Crystal Bridges Announces 2017 Lineup

In 2017, the world-class Crystal Bridges Museum of American Art in Bentonville will showcase a roster of exciting temporary exhibitions celebrating a diverse group of artists and media.

The exhibitions highlight complex issues at the U.S.-Mexico border, showcase transformative glass installations inside the museum and outside on museum grounds, and feature more than 100 artworks from a preeminent figure in American Modernism.

Border Cantos: Sight & Sounds Explorations from the Mexican-American BorderFeb. 18 thru April 24 — Border Cantos, a unique collaboration between American photographer Richard Misrach and Mexican composer Guillermo Galindo, harnesses the power of art to explore, share, and humanize the complex issues surrounding the borderlands between the United States and Mexico. The artists created works of photography, sculpture, and sound that document and transform artifacts from the border.


Dale Chihuly, Drawing Wall, 2009

Chihuly: In the Gallery and In the Forest, June 3 thru August 14; Chihuly: In the Forest, August 16 thru Nov. 13 — Dale Chihuly, an American sculptor, has mastered the translucent and transparent qualities of ice, water, glass and neon, to create works of art that transform the everyday experience. He is globally renowned for his ambitious site-specific installations in public spaces, as well as exhibitions presented in museums and gardens. Crystal Bridges will present extensive indoor and outdoor installations, featuring new works by the artist, as well as iconic works spanning the breadth of his career.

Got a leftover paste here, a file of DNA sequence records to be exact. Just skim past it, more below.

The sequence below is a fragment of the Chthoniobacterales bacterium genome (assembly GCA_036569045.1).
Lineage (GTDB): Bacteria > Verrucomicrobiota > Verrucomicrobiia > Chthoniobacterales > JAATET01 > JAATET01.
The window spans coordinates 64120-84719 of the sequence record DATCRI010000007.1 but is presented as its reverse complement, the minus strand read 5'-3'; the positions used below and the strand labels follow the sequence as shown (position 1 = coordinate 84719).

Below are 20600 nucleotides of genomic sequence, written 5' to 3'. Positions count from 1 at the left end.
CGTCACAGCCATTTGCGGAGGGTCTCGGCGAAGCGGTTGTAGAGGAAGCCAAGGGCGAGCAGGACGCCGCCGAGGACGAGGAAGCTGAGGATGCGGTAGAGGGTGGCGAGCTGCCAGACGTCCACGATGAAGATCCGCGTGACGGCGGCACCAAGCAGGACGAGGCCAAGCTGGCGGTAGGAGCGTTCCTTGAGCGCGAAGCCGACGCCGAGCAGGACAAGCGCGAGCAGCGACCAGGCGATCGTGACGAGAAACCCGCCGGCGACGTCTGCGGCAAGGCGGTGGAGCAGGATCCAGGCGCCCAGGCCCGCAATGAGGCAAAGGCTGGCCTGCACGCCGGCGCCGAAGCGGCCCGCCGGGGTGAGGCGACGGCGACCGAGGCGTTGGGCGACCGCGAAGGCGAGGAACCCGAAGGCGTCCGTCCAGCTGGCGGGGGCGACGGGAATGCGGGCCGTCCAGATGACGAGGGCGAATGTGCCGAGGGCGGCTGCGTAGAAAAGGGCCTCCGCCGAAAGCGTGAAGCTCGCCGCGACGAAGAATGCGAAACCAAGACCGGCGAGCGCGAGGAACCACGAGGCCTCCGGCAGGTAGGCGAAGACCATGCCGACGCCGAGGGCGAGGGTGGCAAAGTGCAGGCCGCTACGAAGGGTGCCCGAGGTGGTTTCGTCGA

Stuart Davis: In Full Swing, Sept. 16 through Jan. 8. Stuart Davis began as an illustrator of the urban life around New York, and after a year in Paris was one of the first American artists to bring the lessons of French avant garde art into American painting. This exhibition will focus on three phases of his work: from 1927 to 1937, in which he applied the forms of Cubism to still-lifes and landscapes; from 1938 to 1943, during which his work increased in both size and abstraction; and from 1944 to Davis’ death in 1964, in which he invented a new abstract language that merged the aesthetics of advertising and jazz with language, and an American-inspired subject matter.

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